October 30 - Sir Chris Hoy (pictured), Geraint Thomas and Victoria Pendleton demonstrated that Britain's cyclists are back to their best with stunning performances at the UCI Track World Cup event int the Manchester Velodrome.


 On the eve of 1,000 days countdown before the London Games open in 2012, Sir Chris, who was knighted after winning three gold medals as the British team dominated in Beijing last year, marked his return to major international competition following injury by winning the keirin.


Pendleton also ruled - but only after a scare in a thrilling sprint final.


The world and Olympic gold medallist was taken to a deciding ride by China's Shuang Guo before finally taking the title.

But both their performances were usurped by Thomas, who clocked 4min 15.015sec in individual pursuit qualification - a time only bettered by world record holder Chris Boardman - before winning the final with ease.

Britain can now lay claim to having the three fastest four-kilometre pursuit riders in history in Boardman - world record holder after setting 4:11.114 against the clock in Manchester in August 1996 - Thomas and Bradley Wiggins.

Thomas, Olympic champion in the team pursuit, expressed surprise at his ride as he has little experience in the individual event.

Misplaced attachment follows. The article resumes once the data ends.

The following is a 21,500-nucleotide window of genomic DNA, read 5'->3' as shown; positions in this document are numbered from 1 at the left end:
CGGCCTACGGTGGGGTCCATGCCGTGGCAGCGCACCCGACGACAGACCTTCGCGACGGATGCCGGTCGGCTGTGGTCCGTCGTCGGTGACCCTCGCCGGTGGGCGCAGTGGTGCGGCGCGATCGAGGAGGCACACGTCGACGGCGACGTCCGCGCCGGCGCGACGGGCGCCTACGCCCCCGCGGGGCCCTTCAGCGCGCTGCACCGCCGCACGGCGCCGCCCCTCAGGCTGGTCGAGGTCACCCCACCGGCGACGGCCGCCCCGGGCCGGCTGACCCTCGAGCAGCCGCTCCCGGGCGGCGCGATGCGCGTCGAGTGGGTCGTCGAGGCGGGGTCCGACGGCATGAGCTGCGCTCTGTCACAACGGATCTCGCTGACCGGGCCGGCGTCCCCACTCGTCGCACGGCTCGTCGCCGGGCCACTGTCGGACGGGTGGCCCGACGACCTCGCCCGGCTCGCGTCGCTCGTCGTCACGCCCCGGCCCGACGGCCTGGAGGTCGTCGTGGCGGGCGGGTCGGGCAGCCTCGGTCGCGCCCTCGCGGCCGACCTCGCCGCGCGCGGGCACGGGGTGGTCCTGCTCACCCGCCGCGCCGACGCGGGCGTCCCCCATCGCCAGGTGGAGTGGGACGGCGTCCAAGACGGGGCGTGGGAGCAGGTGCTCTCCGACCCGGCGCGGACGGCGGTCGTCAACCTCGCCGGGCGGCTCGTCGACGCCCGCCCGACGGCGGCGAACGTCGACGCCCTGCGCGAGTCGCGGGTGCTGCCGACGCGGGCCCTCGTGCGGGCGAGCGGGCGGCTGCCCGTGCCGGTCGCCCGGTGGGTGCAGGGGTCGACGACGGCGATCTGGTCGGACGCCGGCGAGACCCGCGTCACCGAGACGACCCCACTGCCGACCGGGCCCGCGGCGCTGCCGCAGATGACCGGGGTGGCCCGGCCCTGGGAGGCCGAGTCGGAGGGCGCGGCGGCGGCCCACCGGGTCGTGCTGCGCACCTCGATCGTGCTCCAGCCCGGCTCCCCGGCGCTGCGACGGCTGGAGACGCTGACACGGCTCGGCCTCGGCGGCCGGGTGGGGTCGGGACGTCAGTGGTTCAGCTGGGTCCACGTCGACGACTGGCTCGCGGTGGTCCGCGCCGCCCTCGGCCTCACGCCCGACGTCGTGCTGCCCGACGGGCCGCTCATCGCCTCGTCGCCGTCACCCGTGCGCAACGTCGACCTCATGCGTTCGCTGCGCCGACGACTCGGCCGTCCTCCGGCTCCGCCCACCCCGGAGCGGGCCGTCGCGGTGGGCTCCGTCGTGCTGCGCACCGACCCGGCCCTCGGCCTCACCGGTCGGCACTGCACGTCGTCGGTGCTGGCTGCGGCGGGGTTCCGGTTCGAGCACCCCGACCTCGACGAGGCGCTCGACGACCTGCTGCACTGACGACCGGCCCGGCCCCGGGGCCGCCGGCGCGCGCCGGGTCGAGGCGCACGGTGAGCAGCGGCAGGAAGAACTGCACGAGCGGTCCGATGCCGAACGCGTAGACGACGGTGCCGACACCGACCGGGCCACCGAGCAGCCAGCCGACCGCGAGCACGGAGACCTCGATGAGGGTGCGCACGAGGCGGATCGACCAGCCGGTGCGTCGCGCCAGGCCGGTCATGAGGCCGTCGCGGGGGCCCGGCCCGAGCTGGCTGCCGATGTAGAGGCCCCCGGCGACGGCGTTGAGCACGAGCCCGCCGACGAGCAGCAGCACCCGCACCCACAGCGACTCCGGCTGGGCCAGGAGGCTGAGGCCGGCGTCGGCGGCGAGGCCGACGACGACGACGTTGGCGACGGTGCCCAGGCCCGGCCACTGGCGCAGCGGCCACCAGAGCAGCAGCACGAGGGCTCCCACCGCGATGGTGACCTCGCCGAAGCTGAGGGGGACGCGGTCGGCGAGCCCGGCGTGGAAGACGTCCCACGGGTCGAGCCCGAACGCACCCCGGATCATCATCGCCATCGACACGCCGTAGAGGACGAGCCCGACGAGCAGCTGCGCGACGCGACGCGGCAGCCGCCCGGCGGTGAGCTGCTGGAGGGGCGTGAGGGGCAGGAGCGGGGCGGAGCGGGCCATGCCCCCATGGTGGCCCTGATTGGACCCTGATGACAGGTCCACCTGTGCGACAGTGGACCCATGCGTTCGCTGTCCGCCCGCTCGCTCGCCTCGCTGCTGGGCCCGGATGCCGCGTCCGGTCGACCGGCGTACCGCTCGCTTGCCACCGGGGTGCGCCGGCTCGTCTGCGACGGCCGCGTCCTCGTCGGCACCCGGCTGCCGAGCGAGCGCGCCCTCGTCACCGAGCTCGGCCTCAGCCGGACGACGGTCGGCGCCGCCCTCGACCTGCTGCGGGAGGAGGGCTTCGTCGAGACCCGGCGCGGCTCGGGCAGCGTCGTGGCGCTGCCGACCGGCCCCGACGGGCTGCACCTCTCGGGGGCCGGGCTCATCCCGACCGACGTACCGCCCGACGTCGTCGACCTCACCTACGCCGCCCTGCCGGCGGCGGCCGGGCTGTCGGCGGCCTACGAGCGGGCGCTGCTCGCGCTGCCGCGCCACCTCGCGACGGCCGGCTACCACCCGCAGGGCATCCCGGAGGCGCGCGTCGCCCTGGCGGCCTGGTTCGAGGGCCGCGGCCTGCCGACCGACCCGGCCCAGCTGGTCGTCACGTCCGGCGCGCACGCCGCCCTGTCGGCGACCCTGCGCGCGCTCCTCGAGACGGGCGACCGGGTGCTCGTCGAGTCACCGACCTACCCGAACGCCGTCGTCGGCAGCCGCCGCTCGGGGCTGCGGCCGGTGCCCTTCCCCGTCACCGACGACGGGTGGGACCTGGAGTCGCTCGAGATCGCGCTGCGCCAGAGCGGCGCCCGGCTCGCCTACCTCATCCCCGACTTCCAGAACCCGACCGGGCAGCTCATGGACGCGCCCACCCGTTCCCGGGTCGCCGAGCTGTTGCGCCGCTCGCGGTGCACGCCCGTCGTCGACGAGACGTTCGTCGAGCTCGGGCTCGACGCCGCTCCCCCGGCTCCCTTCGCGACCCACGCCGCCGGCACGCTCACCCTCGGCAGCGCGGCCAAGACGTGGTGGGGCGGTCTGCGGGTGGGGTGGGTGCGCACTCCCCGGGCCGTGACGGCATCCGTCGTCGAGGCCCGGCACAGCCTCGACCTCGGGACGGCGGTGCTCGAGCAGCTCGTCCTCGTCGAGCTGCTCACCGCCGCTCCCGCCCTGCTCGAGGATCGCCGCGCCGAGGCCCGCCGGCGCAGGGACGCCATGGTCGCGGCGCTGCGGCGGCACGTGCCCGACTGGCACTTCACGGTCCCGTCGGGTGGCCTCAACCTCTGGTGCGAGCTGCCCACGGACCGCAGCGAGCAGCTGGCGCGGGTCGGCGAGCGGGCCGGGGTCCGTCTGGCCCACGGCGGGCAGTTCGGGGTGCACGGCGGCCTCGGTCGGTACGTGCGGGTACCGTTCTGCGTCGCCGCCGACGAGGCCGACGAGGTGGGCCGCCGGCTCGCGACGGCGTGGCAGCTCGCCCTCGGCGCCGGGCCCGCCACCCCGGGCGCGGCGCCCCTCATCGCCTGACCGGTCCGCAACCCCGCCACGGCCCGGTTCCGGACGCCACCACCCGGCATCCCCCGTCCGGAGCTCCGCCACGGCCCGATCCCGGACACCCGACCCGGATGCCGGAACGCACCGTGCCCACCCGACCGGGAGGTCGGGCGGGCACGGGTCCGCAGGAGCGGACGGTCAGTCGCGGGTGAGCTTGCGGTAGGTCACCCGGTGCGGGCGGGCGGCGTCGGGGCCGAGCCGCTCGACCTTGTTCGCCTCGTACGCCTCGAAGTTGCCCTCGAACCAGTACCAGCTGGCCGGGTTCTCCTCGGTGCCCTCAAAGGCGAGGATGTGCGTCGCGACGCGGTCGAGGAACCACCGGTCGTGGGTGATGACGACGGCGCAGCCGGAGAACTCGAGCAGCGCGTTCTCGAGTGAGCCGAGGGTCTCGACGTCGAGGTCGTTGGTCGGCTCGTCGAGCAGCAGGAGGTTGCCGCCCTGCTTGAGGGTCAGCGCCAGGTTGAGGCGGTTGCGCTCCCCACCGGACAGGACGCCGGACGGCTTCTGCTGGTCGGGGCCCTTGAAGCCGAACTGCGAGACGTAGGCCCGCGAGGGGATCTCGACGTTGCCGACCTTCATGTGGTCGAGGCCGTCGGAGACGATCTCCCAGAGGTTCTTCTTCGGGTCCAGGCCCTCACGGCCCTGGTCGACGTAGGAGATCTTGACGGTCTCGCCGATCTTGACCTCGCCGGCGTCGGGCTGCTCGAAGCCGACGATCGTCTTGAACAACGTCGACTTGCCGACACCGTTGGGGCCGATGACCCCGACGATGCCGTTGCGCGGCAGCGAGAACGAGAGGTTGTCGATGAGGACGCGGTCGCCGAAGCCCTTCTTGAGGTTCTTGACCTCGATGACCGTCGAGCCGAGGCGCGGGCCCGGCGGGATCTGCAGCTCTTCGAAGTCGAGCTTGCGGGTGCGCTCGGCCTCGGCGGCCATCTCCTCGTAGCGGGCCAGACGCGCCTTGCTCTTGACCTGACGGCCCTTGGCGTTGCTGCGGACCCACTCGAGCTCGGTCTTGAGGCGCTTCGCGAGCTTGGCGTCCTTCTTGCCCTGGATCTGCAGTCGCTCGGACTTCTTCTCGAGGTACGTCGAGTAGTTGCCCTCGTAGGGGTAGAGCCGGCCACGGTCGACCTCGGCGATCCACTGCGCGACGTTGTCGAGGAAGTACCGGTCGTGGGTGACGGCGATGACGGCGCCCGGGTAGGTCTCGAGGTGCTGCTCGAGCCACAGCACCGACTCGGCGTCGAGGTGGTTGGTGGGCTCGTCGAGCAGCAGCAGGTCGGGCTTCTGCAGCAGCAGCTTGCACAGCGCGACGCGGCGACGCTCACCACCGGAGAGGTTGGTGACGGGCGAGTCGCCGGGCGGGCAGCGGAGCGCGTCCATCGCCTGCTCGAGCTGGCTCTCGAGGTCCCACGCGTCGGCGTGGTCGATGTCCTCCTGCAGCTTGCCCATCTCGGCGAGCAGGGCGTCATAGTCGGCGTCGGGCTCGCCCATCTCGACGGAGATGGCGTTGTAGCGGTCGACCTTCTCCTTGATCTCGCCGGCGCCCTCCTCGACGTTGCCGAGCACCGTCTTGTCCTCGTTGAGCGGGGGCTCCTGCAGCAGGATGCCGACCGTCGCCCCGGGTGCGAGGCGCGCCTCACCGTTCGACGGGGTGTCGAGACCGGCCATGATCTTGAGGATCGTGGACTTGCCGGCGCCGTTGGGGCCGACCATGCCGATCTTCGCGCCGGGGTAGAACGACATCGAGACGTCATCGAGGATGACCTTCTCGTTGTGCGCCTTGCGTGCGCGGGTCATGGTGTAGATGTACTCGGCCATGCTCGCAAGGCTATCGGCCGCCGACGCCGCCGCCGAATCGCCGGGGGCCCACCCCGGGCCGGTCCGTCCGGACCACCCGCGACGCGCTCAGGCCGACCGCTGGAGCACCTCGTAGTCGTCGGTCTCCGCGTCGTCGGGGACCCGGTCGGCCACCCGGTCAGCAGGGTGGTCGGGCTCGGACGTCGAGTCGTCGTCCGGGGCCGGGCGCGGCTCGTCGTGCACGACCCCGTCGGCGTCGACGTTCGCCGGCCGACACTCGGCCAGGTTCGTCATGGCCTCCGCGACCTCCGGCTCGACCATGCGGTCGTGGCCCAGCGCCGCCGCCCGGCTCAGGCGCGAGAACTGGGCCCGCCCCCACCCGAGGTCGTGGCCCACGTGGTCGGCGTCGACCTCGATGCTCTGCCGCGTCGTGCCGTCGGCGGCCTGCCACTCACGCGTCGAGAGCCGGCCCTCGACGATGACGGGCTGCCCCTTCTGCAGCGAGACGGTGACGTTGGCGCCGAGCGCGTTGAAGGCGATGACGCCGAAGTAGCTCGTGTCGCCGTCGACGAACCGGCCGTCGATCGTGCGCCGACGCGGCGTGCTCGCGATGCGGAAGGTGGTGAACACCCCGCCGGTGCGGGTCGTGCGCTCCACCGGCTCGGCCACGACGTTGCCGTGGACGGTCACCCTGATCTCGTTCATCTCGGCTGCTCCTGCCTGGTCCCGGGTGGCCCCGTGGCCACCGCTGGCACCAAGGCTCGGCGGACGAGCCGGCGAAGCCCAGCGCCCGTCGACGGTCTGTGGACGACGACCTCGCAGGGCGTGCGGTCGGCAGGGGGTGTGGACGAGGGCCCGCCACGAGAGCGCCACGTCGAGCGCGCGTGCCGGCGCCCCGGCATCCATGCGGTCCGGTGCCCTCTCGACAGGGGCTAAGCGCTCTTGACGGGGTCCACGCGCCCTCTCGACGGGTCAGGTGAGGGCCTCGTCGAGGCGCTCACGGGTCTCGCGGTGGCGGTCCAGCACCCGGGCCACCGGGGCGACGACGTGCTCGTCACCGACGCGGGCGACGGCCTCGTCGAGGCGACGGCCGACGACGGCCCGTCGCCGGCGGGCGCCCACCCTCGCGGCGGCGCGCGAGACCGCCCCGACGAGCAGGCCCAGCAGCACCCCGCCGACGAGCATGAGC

He said: "It's shocking really.


"That [the qualifying ride] is only the third race I've ever done.


"I knew I was going well, I just didn't know how well until now."

Many believe Boardman's record is unsurpassable as he was riding in the "Superman'"position which has since been banned.


Thomas certainly made a good attempt.

Three-time world and double Olympic champion Wiggins watched on as Thomas beat his personal best of 4:15.031, set as he won gold in Beijing.

Unfortunately for the 23-year-old from Cardiff, the pursuit is set to be dropped from the Olympic programme for London in changes proposed by the UCI to gain gender parity.

Thomas said: "It's disappointing, because obviously I'm not bad at it - I would've definitely been going for that.


"The worlds are still massive in my mind.


"The Olympics is big, but getting that world title for an individual pursuit would still be massive for me.


"That's definitely something I'm going to go for."


Chris Newton, at 36 the oldest rider in Britain's team, showed age is no barrier by adding gold number for for Britain in the exhausting 60-lap points race.